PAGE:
We represent the American people. We represent America's values, our commitment to freedom, our commitment to equal treatment to people the world over. And that message has never changed.
Do we stand up over a gold plated trophy? Or do we stand up and say we need equal wages and equal treatment?The Oscars have not been any different for what...89 years? But why do we keep wanting to get thrown a bone? Why do we want to keep saying 'Can we please come to your party?
Yet the women's misery is socually invisible.
Despite our education and accomplishments, we are expected to keep our mouths shut and accept our infertility treatments as consolation prize. Our jobs are supposed to be our highest priority. We are expected to overlook the connection between our disappointment, the impossible ideology of equality, and the contraception that makes that ideology appear to be possible.
Too often girls accept that of course the boys will get better lighting and seating at their sports events, of course the football team will get more attention, privileges, and space in the yearbook. We need to teach girls to look around and notice when they're being treated like second-class citizens, and then to insist on equal treatment.
I guess what I learned about myself is I'm a bit of a socialist;
I want everyone on the set to get equal treatment and credit.
Everybody deserves fair treatment, equal treatment in the eyes of the law and the state. And that includes gays, lesbians, transgender persons. I am not a fan of discrimination and bullying of anybody on the basis of race, on the basis of religion, on the basis of sexual orientation or gender. This is actually part and parcel of the agenda that's also going to be front and centre, and that is how are we treating women and girls.
Attempts to secure an equal outcome always require unequal treatment of individuals.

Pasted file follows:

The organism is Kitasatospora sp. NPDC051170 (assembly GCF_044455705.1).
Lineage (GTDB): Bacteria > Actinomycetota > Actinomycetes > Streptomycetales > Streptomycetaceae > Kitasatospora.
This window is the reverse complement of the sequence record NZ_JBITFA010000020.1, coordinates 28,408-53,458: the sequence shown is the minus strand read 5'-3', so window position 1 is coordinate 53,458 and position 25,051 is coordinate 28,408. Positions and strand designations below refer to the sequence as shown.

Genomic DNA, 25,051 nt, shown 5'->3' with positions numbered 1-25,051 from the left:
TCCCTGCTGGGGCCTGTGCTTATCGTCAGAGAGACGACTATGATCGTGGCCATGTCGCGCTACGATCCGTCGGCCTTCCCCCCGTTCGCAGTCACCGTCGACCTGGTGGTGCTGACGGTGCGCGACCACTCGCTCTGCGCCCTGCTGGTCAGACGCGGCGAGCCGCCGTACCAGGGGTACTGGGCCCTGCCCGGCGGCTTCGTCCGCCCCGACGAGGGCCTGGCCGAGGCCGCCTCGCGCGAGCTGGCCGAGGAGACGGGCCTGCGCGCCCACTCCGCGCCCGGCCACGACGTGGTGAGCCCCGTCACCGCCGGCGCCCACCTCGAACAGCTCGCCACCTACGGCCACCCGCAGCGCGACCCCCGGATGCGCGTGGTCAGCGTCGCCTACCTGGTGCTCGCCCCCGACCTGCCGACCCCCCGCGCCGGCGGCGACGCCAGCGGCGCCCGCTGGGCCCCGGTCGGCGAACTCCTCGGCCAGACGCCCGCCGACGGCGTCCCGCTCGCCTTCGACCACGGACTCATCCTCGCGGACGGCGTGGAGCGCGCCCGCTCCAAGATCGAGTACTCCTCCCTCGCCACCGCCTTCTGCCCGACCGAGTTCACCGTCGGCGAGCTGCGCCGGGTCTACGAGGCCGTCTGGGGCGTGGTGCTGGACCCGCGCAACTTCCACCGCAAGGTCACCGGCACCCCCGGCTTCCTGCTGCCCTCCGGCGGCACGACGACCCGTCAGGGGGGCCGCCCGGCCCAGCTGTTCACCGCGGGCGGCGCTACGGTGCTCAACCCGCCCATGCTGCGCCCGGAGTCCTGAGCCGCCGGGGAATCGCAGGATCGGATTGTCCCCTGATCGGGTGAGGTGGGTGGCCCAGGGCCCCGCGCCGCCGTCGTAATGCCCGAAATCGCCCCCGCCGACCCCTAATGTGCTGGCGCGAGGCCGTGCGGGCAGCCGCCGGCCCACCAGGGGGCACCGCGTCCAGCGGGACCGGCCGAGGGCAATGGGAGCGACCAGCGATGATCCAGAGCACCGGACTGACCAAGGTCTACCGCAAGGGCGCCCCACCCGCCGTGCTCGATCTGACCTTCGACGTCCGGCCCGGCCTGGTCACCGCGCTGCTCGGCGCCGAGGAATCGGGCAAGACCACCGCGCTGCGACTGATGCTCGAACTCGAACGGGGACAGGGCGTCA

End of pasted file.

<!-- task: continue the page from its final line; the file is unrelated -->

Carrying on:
For we are not all equally afflicted with the same disease or all in need of the same severe cure. This is the reason why we see different persons disciplined with different crosses. The heavenly Physician takes care of the well-being of all his patients; he gives some a milder medicine and purifies others by more shocking treatments, but he omits no one; for the whole world, without exception, is ill (Deut 32:15).
We cannot live in peace without Law. And though law cannot be perfect, it may be just if it is written in ignorance of the identity of the claimants and applied equally to all. Then it is a possession not only of the claimants but of the society, which may now base its actions upon a reasonable assumption of the law?s treatment.
Throughout my years of public service, I've listened to the voices of the gay and lesbian community, whether through whispered confidences or public declarations. I understand what it truly means to say that all people should be treated equally, and I'll always stand up for fair and equal treatment of gay and lesbian Americans.
When we are honest, we admit how agreeable it can feel to be singled out for favored treatment. The biggest barrier to equality for all is that inequality for some feels good.
To rest the case for equal treatment of national or racial minorities on the assumption that they do not differ from other men is implicitly to admit that factual inequality would justify unequal treatment, and the proof that some differences do, in fact, exist would not be long in forthcoming. It is of the essence of the demand for equality before the law that people should be treated alike in spite of the fact that they are different.
Today's decision affirms what we all know to be true — the U.
S. Constitution guarantees the basic civil rights of all Americans, not just some. Utah's ban on marriage equality does nothing to strengthen or protect any marriage. Instead, it singles out thousands of loving Utah families for unfair treatment simply because of who they are. Our Constitution does not allow for such blatant discrimination.